luxury produced “agreeable sensations,” the pleasurable experience of refined, sociable living. Adam Smith even grounded his understanding of moral sentiments and the sociability necessary in a commercial society on the notion of an impartial spectator, a
The Role of Domestic Space in the Social Inclusion and Exclusion of Refugees in Rural Denmark
Birgitte Romme Larsen
This article examines negotiations over social inclusion and exclusion that take place during everyday settlement processes among refugee families located in rural areas in Denmark. Using the case study of a Congolese household, the article shows how local codes of sociability are often concretized and materialized in domestic space in ways that turn the home sphere, with its daily routines and material culture, into a domain of vital importance for the social incorporation of refugee newcomers. This domestic domain is of particular significance in a country where, on the one hand, the integration programs of the welfare state are highly regulatory and tend to intervene deeply in refugees' private spheres and, on the other, cultural homogeneity is emphasized and regarded as closely related to equality.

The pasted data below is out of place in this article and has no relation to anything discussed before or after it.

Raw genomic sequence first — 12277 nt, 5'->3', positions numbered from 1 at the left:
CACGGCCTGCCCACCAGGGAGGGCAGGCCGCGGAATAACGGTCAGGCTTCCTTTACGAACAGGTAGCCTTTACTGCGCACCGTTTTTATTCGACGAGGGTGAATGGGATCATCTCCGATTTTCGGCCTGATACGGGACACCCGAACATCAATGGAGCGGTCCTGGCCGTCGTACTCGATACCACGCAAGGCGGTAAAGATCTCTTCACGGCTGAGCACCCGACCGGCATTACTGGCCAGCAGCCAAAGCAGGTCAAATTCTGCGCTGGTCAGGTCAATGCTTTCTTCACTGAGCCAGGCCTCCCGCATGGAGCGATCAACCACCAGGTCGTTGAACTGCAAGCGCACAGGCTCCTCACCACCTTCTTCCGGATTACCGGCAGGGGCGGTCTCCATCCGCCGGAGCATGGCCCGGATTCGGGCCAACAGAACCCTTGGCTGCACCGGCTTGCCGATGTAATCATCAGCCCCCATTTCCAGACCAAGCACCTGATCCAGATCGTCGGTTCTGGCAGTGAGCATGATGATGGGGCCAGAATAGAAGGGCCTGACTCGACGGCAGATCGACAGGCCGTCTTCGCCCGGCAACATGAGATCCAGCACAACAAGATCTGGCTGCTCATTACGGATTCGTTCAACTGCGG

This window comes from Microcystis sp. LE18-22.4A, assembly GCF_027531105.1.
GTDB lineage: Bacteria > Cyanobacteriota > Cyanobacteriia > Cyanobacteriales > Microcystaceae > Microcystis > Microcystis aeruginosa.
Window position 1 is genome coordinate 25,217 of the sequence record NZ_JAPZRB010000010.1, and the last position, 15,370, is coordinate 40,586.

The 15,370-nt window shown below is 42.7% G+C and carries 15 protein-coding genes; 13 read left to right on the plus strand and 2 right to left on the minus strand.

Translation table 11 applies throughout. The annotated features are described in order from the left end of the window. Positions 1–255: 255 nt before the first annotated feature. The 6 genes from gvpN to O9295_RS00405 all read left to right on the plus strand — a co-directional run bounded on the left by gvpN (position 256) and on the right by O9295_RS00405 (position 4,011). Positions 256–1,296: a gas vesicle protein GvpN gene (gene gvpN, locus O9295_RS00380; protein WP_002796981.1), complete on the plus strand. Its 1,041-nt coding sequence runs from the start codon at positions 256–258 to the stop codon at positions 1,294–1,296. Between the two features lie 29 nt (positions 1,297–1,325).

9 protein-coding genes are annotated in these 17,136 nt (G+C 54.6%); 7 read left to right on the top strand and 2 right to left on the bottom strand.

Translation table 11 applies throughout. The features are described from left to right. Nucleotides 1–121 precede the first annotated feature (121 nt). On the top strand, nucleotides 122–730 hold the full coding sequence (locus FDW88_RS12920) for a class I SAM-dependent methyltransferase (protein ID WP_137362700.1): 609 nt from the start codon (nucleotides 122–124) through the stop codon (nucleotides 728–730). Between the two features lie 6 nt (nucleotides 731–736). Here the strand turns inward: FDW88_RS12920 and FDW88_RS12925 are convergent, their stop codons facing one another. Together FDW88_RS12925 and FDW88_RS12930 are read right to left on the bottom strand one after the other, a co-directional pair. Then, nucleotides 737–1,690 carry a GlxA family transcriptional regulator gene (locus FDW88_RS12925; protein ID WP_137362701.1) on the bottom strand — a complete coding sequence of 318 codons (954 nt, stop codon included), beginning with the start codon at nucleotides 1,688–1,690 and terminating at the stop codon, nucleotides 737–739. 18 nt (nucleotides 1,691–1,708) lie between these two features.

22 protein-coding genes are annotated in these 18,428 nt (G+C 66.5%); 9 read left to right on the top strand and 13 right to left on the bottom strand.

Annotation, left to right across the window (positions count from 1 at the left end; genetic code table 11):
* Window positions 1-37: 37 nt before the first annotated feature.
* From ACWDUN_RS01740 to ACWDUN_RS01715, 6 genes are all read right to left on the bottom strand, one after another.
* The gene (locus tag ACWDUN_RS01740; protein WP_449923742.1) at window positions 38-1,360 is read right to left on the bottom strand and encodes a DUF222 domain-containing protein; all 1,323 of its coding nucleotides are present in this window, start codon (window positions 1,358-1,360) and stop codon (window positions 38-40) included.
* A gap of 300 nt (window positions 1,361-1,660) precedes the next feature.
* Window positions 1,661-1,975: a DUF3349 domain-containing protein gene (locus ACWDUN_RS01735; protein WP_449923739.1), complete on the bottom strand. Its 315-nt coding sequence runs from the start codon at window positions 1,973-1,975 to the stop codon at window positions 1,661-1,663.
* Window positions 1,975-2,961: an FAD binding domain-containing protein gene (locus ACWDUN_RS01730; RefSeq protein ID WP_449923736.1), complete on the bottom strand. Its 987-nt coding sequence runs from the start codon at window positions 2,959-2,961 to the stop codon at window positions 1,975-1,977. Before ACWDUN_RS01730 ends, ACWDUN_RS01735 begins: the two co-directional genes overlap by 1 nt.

Jeffrey H. Jackson
By the 1920s, the physical transformation in the urban space of Montmartre led two groups of artists to "secede" from the city of Paris, at least in spirit. Calling themselves the Commune Libre de Montmartre and the République de Montmartre, these painters, illustrators, poets, writers, and musicians articulated a distinctive community-based identity centered around mutual aid, sociability, and limiting urban development. They also reached out to the poor of the neighborhood through charity efforts, thus linking their fates with those of other area residents. Through these organizations, neighborhood artists came to terms with the changes taking place in the city of Paris in the 1920s by navigating between nostalgia and modernism. They sought to keep alive an older vision of the artists' Montmartre while adapting to the new conditions of the post-World War I city.
This article examines The Word of Faith, one of the largest congregations of "modern" charismatic Christians in post-Soviet Lithuania. The ethnographic focus is on the church's extensive network of trust, altruistic exchange, and sociability, known as bendravimas. These networks are theorized as a kind of civil society that allows its members to claim "ethical distinction" and enables them to take a critical stance toward the surrounding social milieu, perceived to be in moral disarray. The Word of Faith is discussed in relation to the national Catholic Church (its principal religious rival) and vis-à-vis broader Lithuanian society. The article suggests that it is concrete everyday practices deemed to be moral and civil, rather than abstract Christian precepts, that motivate Word of Faith believers to be "good people." It is also argued that such practices constitute important means for engendering and reproducing the charisma of this "modern" evangelical congregation.